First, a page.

7. Big Data and Small: Collaborations between ethnographers and data scientists

    Directory of Open Access Journals (Sweden)

    Heather Ford

    2014-07-01

    Full Text Available In the past three years, Heather Ford—an ethnographer and now a PhD student—has worked on ad hoc collaborative projects around Wikipedia sources with two data scientists from Minnesota, Dave Musicant and Shilad Sen. In this essay, she talks about how the three met, how they worked together, and what they gained from the experience. Three themes became apparent through their collaboration: that data scientists and ethnographers have much in common, that their skills are complementary, and that discovering the data together rather than compartmentalizing research activities was key to their success.

  8. Feelings and Ethics Education: The Film 'Dear Scientists'

    Directory of Open Access Journals (Sweden)

    Ioanna Semendeferi

    2014-10-01

    Full Text Available There is an increasing body of evidence that not only cognition but also emotions shape moral judgment. The conventional teaching of responsible conduct of research, however, does not target emotions; its emphasis is on rational analysis. Here I present a new approach, ‘the feelings method,’ for incorporating emotions into science ethics education. This method is embodied in Dear Scientists, an innovative film that combines humanities with arts and works at the subconscious level, delivering an intense mix of music and images, contrasted by calm narration. Dear Scientists has struck a chord across the science, humanities, and arts communities—a promising sign.

  9. Feelings and ethics education: the film dear scientists.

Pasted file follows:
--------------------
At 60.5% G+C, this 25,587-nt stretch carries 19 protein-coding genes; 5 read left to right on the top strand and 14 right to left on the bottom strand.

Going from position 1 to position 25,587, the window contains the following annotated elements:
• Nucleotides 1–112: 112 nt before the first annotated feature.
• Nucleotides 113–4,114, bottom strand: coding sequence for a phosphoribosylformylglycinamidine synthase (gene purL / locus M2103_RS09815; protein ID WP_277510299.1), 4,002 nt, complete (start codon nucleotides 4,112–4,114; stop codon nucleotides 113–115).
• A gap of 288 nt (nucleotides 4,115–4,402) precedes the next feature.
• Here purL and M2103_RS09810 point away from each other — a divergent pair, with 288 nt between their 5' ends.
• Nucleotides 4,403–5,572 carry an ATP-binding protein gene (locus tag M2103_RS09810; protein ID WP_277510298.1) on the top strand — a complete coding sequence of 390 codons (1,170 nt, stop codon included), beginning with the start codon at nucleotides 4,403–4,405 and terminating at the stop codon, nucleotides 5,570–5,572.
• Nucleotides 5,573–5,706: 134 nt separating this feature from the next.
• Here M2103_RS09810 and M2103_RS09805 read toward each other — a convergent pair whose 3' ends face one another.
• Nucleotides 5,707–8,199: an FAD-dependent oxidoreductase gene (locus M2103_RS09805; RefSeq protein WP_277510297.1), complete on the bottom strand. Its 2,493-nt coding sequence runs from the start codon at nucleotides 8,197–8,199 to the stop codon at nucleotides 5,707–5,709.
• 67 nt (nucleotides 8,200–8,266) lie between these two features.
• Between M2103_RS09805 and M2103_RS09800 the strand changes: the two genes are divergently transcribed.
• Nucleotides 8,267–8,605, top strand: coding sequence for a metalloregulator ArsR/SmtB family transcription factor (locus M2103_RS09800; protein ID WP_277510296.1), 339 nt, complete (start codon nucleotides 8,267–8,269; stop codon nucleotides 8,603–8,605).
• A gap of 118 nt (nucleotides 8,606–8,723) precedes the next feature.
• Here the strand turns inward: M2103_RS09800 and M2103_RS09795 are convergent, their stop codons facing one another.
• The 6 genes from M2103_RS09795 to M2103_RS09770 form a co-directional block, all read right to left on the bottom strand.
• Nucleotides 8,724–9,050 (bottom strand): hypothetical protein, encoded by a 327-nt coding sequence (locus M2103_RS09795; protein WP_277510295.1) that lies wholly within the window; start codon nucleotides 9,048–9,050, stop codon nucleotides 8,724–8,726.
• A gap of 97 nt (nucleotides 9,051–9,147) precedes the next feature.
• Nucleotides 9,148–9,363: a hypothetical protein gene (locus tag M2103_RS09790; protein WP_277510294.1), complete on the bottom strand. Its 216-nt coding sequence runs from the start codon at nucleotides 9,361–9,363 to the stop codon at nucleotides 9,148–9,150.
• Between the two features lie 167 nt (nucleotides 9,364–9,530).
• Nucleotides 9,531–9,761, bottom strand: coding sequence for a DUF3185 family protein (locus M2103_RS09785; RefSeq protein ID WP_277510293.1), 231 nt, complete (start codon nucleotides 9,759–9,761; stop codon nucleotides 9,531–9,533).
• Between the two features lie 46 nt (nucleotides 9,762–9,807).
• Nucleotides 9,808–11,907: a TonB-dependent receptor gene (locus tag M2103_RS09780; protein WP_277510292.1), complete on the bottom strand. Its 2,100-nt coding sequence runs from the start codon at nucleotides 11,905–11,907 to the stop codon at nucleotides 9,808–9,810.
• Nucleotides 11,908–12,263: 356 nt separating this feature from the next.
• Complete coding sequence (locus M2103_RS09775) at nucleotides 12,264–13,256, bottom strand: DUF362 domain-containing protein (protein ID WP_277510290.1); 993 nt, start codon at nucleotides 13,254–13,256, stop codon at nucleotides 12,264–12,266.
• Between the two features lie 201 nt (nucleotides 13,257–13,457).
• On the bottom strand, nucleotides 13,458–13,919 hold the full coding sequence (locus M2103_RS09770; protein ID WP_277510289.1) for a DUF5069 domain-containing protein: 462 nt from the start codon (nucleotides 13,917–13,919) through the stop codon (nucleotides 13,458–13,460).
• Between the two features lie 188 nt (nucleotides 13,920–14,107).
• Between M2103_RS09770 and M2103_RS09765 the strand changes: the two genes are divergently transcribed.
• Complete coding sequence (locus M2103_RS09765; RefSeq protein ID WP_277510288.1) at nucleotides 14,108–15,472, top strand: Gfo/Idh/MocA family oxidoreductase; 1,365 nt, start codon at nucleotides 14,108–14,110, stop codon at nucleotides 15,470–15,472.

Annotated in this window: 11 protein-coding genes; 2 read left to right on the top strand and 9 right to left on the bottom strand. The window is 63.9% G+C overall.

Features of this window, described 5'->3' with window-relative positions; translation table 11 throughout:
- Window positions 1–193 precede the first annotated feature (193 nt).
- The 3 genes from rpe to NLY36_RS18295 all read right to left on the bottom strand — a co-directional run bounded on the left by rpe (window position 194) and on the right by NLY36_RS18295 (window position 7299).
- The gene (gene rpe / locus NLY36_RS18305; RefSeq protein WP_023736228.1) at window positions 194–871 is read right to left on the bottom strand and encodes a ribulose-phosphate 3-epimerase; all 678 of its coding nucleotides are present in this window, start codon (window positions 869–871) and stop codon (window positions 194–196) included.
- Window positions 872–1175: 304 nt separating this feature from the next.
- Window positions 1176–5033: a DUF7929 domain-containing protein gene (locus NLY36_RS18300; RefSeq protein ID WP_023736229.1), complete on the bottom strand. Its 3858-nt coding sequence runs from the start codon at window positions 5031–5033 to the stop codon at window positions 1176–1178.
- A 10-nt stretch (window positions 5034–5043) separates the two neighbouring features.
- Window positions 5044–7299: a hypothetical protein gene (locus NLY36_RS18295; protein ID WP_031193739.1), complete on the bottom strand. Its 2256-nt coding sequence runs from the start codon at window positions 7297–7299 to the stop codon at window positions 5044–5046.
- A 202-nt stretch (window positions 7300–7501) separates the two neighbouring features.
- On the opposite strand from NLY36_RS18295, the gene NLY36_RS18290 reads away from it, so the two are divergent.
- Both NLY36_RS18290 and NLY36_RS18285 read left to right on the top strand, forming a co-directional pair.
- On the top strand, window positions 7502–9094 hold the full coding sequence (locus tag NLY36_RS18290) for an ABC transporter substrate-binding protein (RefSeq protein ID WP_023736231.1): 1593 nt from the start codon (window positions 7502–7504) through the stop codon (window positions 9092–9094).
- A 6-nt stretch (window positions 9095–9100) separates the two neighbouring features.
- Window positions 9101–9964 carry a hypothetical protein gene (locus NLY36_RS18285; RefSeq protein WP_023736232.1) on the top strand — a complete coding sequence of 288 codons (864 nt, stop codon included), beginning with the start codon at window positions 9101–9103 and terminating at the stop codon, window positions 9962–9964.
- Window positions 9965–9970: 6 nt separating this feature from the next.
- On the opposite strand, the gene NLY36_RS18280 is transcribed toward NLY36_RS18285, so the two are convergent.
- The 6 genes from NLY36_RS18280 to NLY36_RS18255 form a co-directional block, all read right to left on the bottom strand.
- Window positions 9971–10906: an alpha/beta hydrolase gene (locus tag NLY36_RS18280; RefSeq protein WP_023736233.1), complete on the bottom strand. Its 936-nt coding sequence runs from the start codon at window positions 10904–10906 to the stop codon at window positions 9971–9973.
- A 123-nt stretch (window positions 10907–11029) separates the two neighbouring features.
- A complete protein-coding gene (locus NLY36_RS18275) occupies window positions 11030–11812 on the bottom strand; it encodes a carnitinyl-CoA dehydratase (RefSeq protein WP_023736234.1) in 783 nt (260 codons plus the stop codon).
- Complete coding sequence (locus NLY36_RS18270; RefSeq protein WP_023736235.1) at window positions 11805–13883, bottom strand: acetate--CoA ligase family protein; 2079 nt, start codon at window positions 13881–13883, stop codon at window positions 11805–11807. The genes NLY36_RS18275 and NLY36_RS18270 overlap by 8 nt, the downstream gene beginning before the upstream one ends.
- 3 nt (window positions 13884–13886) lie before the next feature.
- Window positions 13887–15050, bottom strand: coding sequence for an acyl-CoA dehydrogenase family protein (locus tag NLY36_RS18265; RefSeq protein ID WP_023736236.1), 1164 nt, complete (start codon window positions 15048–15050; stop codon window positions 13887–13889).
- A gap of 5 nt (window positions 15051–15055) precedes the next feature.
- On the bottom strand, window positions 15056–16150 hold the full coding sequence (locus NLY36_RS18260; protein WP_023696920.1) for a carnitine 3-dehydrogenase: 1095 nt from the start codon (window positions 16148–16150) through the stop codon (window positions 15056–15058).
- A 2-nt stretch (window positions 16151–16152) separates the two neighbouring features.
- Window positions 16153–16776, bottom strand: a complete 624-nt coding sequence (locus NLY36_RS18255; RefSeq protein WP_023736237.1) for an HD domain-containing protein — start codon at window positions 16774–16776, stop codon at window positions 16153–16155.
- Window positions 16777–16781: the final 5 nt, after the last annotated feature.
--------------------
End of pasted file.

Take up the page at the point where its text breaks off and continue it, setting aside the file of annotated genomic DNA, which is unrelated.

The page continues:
Science.gov (United States)

    Semendeferi, Ioanna

    2014-12-01

    There is an increasing body of evidence that not only cognition but also emotions shape moral judgment. The conventional teaching of responsible conduct of research, however, does not target emotions; its emphasis is on rational analysis. Here I present a new approach, 'the feelings method,' for incorporating emotions into science ethics education. This method is embodied in Dear Scientists, an innovative film that combines humanities with arts and works at the subconscious level, delivering an intense mix of music and images, contrasted by calm narration. Dear Scientists has struck a chord across the science, humanities, and arts communities-a promising sign.

  10. Quantum Physics for Scientists and Technologists Fundamental Principles and Applications for Biologists, Chemists, Computer Scientists, and Nanotechnologists

    CERN Document Server

    Sanghera, Paul

    2011-01-01

    Presenting quantum physics for the non-physicists, Quantum Physics for Scientists and Technologists is a self-contained, cohesive, concise, yet comprehensive, story of quantum physics from the fields of science and technology, including computer science, biology, chemistry, and nanotechnology. The authors explain the concepts and phenomena in a practical fashion with only a minimum amount of math. Examples from, and references to, computer science, biology, chemistry, and nanotechnology throughout the book make the material accessible to biologists, chemists, computer scientists, and non-techn